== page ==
We are celebrating another milestone on the podcast – the 400th episode! Over ten years ago, we hit record with no idea of where this podcast would go and it’s been an adventure. First up, we discuss how tech has changed since our first episode and then dive into a celebration of the iMac turning 20 years old this month. Last week, Twitter internally exposed the passwords of their 330 millions users. We tell you what you need to know and what to do to protect yourself. Google is set to announce a new set of controls for individuals to help manage phone use. In Microsoft news, the new Your Phone app for Windows 10 provides a direct mirror of your phone straight to a desktop PC, allowing users to access texts, photos, and notifications. In addition, we dissect the future direction of Microsoft as their position in the tech industry has drastically shifted with CEO Satya Nadella at the helm. Finally, we offer up a 6 minute audio collage spanning the last 399 episodes.
Apple has issued a memo (which was in fact leaked) warning employees that the leaking of confidential and sensitive information is punishable with termination, fines, jail time, and more. The cost of your Amazon Prime membership has been increased by 20% after Amazon executives stated that more digital, shipping, and delivery options are rising in cost. T-Mobile and Sprint announced a multi-billion dollar merger that would instantly rank the new company as the second largest mobile provider in the nation. With the promise of 5G investment and better capabilities, the industry may be in for a major shakeup.
Chevrolet and Shell have partnered to provide drivers to ability to pay for gas inside their vehicle via the infotainment center. With a modest rollout in three cities, look for the nationwide announcement soon. The state of California is moving forward with their own version of net neutrality in response to the FCC’s rollback of internet protections earlier this year. The Hubble Space Telescope celebrated 28 years in orbit this week. The telescope has amazed scientists, astronomers, and enthusiasts with its brilliant and stunning photographs of the depths of space. Google plans to introduce an app across its systems, Chat, to compete with and eventually end SMS messaging.
Facebook Messenger is a great way to communicate, and in this story Steve shares how the application brought together friends that haven’t spoken in 25 years. Apple Music continues its accelerated growth in the streaming service market, boasting a subscribing base of over 40 million, and becoming more and more competitive with Spotify. In Australia, a 57 year old victim’s Apple Watch data was used to solve her 2016 murder. ESPN has entered the digital content streaming business with ESPN+, which will offer a variety of sports content to users that do not have a traditional cable package. Finally, the end of passwords may be on the horizon with the introduction of WebAuthn, a global effort to bring simpler yet stronger web authentication to users.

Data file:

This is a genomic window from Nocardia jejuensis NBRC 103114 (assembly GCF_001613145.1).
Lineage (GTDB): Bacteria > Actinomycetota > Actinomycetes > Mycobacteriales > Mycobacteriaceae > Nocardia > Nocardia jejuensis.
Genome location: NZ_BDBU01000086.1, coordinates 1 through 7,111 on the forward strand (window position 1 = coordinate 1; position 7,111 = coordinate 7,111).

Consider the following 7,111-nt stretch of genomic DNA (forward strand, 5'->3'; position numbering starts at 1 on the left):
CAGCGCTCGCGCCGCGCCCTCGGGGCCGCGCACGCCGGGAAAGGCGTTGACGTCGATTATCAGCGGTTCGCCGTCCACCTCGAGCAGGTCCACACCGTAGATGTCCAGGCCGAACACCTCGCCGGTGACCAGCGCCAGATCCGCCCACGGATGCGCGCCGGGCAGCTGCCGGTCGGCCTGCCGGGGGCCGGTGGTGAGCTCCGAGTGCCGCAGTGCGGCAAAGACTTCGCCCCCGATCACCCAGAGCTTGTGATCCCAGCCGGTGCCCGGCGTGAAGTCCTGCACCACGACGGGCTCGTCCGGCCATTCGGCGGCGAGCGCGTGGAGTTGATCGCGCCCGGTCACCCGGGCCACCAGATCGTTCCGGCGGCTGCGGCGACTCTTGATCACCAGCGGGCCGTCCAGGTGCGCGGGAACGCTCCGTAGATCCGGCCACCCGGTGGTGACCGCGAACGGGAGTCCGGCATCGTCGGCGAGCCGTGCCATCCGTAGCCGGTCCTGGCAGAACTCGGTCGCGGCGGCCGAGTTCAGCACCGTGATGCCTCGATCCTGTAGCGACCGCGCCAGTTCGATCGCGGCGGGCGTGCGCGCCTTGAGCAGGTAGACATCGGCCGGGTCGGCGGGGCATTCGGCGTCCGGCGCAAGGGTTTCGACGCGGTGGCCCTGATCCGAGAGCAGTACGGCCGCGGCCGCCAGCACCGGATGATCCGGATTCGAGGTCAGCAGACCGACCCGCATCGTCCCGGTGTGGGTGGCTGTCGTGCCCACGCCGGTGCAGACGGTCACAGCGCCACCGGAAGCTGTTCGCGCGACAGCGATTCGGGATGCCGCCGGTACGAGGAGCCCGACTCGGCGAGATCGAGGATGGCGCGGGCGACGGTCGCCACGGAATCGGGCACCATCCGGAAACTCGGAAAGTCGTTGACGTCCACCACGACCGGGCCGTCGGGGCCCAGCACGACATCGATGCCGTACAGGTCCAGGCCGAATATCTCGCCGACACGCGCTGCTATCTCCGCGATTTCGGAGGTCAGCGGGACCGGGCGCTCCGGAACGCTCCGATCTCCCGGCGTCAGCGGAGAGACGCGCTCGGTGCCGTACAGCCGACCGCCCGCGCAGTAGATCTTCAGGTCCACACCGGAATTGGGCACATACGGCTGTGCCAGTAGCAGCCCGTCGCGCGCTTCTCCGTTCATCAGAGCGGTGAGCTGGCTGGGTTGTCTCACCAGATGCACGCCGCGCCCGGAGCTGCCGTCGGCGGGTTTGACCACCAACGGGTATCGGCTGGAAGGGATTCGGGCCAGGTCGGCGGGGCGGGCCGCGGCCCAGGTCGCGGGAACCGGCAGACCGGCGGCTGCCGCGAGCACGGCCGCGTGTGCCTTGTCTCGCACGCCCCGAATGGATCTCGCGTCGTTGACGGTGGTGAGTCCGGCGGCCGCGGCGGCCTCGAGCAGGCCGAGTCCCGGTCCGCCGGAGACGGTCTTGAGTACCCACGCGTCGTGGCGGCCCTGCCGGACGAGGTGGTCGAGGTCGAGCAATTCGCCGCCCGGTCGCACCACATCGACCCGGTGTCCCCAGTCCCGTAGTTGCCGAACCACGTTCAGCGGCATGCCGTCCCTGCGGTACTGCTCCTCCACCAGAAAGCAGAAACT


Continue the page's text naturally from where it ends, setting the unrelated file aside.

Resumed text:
Google has removed the ‘View Image’ function, safeguarding image rights and limiting image piracy, after after facing an antitrust lawsuit filed by Getty Images. The State of Oregon has signed a bill enacting their own form of net neutrality that prohibits state agencies from working with internet providers that choose to throttle websites, limit access, and treat traffic unequally. Dubai is running a test program for digital license plates that is being aimed at reduced emergency response time and quickening fee collection. Facebook’s Mark Zuckerberg sat in the hot seat during his Senate testimony this week and earned major points with his responses and genuine message.
The Facebook data mishandling is still at the top of the discussion list as we share our thoughts on the matter, how that fits into their business model, and why things will not change. A number of technology companies played pranks on April Fools’ Day, creating some fun and entertaining concepts on social media that had customers laughing. A UK-led experiment is tackling the problem of the millions of items of space junk floating in orbit causing several safety and hazard situations. And finally, we feature four exhibitor interviews from the CUE18 conference including discussions on adapting devices into powerful learning tools, flexible seating, creating engaging presentations, and classroom management software.